Eleven Cleveland Clinic surgeons and a team of specialists performed the hospital's first total face transplant in May, replacing 100% of the facial tissue for a 21-year-old woman who suffered from a gunshot wound as a teenager, the health system announced Tuesday, July 18.
The 31-hour surgery was the Clinic's third face transplant since it became the first U.S. hospital to perform the operation in December 2008. This year's May 11 surgery included transplantation of the scalp, forehead, upper and lower eyelids, eye sockets, nose, upper cheeks, upper jaw and half of lower jaw, upper teeth, lower teeth, partial facial nerves, facial muscles and skin, according to a news release.
The transplant team used surgical rehearsal, 3D printing and virtual reality to plan for the operation, which helped optimize accuracy, aesthetic and functional outcomes for the transplant.
The recipient, whom the Clinic did not name in the release, suffered severe facial trauma and other complications from the gunshot. She is the youngest patient in the United States to receive a face transplant, a procedure conducted by only six institutions in the country.
"I am forever grateful for the care this hospital has given me and continues to offer on my journey of recovery and healing," the recipient said in a prepared statement. "To call my surgeons, physicians, nurses and caregivers 'world class' would be an understatement. And to my donor and her family — words cannot express the appreciation I have for this incredible gift. With a grateful heart, I say 'thank you' to all who have made this possible for me."
Since the procedure, she is walking, talking and will begin eating orally soon, according to the release. The patient will go through rehabilitation therapy, including physical, occupational, speech and swallowing therapy. The surgery is expected to allow the patient to speak more clearly, better express emotions and to more effectively breathe, chew and swallow, as well as improve physiological, psychological and social functions, according to the release.
The transplant team's goal in reviewing the patient's case included a transplant, because facial reconstruction alone wouldn't correct facial disfigurement or improve her quality of life, according to the release.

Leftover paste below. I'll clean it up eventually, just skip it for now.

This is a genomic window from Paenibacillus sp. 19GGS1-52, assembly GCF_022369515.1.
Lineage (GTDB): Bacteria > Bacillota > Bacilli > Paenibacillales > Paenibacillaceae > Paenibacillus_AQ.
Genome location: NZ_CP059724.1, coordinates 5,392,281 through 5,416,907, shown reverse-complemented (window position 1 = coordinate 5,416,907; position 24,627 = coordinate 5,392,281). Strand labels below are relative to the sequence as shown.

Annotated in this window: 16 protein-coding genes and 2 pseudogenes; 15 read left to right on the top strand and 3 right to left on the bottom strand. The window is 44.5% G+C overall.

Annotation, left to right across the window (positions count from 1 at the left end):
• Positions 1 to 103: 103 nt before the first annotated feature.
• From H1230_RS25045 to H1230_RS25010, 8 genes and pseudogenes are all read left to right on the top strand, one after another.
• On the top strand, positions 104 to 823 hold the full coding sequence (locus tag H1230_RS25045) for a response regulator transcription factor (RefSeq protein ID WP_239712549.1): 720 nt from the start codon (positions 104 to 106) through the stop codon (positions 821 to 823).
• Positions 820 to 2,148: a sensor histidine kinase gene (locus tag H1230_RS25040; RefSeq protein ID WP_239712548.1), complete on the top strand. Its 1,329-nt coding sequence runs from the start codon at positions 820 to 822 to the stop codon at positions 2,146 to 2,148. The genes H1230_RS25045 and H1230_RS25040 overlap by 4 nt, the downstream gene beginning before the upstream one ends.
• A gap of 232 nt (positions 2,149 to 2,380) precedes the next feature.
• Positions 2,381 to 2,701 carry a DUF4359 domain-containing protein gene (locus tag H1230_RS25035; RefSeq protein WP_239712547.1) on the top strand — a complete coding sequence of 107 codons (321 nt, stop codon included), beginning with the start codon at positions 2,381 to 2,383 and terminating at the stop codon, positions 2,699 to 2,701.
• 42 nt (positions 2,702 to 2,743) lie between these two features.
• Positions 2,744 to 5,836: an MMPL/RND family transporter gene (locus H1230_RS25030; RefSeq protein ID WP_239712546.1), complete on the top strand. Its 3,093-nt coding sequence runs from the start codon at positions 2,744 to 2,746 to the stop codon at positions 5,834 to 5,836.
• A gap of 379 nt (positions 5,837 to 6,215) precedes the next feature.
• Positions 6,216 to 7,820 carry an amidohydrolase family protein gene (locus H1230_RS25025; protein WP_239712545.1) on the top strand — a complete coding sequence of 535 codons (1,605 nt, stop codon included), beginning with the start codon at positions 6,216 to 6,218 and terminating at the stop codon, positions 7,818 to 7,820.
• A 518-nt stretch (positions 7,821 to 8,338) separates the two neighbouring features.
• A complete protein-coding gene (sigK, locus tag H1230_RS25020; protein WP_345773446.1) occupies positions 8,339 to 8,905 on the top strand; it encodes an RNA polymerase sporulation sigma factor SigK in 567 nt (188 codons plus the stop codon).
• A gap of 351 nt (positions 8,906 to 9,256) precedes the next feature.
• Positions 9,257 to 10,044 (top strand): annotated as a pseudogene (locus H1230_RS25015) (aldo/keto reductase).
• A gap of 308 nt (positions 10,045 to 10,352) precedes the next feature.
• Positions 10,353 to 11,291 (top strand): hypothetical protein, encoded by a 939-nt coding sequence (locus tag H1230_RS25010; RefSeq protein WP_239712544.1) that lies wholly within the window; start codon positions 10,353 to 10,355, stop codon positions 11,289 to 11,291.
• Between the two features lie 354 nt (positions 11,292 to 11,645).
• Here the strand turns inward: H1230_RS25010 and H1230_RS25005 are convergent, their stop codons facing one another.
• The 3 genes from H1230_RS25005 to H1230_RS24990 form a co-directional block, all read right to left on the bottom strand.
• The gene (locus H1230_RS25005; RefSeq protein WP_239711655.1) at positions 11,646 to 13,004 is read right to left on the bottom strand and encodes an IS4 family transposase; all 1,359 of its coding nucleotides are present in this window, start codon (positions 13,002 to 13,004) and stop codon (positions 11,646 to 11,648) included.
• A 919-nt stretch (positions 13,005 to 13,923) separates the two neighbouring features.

In a prepared statement, Dr. Frank Papay, chairman of the Dermatology and Plastic Surgery Institute, said that plastic surgery is about restoring form and function, and the patient had "extremely poor function and form," prior to the surgery.
"Our job in reconstruction is to weigh the risk versus the benefit of doing face transplantation, and we felt the risk was well worth it to give this patient better function, better social form and, ultimately, a better life," Papay said. "Advances in face transplantation are an example of the Cleveland Clinic's collaborative innovation. We're much more capable together than we are individually, and I'm extremely proud of this team for their commitment to making a difference in this patient's life."
Papay and Dr. Maria Siemionow (former director of the Clinic's Department of Plastic Surgery Research who's now a professor at the University of Illinois at Chicago College of Medicine) co-directed the surgical team, which included: Dr. Brian Gastman, Dr. James Zins, Dr. Risal Djohan, Dr. Mark Hendrickson, Dr. Graham Schwarz, Dr. Antonio Rampazzo, Dr. Bahar Bassiri Gharb, Dr. Raffi Gurunluoglu and Dr. Steven Bernard, according to the release. Specialists involved in the transplant came from a range of areas: anesthesia, bioethics, dentistry, immunology, ophthalmology, endocrinology, infectious disease, pharmacy, psychiatry and transplant.
The transplant was supported by the U.S. Department of Defense's Armed Forces Institute of Regenerative Medicine I (AFIRM I) grant program, created in 2008 as a major investment to alleviate suffering for patients in need of restorative therapies, according to the release.
As part of that program, the Rutgers-Cleveland Clinic Consortium is committed to advances in regenerative medicine to improve treatment for U.S. service members wounded on the battlefield, according to the release.
According to the U.S. Department of Defense, the U.S. Army Medical Research and Materiel Command supports efforts such as the AFIRM. The department has funded almost $60 million in hand and face transplant research since 2009.
In its release, the Clinic also gives credit to Lifebanc, Northeast Ohio's organ, eye and tissue donation nonprofit, noting the procedure wouldn't have been possible without the organization's involvement.
"It was an honor for our team to work collaboratively with Cleveland Clinic on a case that will have such a profound impact on this patient's life," CEO Lifebanc Gordon Bowen said in a prepared statement. "We are tremendously grateful to the donor and her family, with whom our team has developed a special bond during this process. It was the family's decision to donate that has allowed this extraordinary miracle to occur and we are honored to continue to support them."
"Cleveland Clinic performs first total face transplant" originally appeared in Crain's Cleveland Business.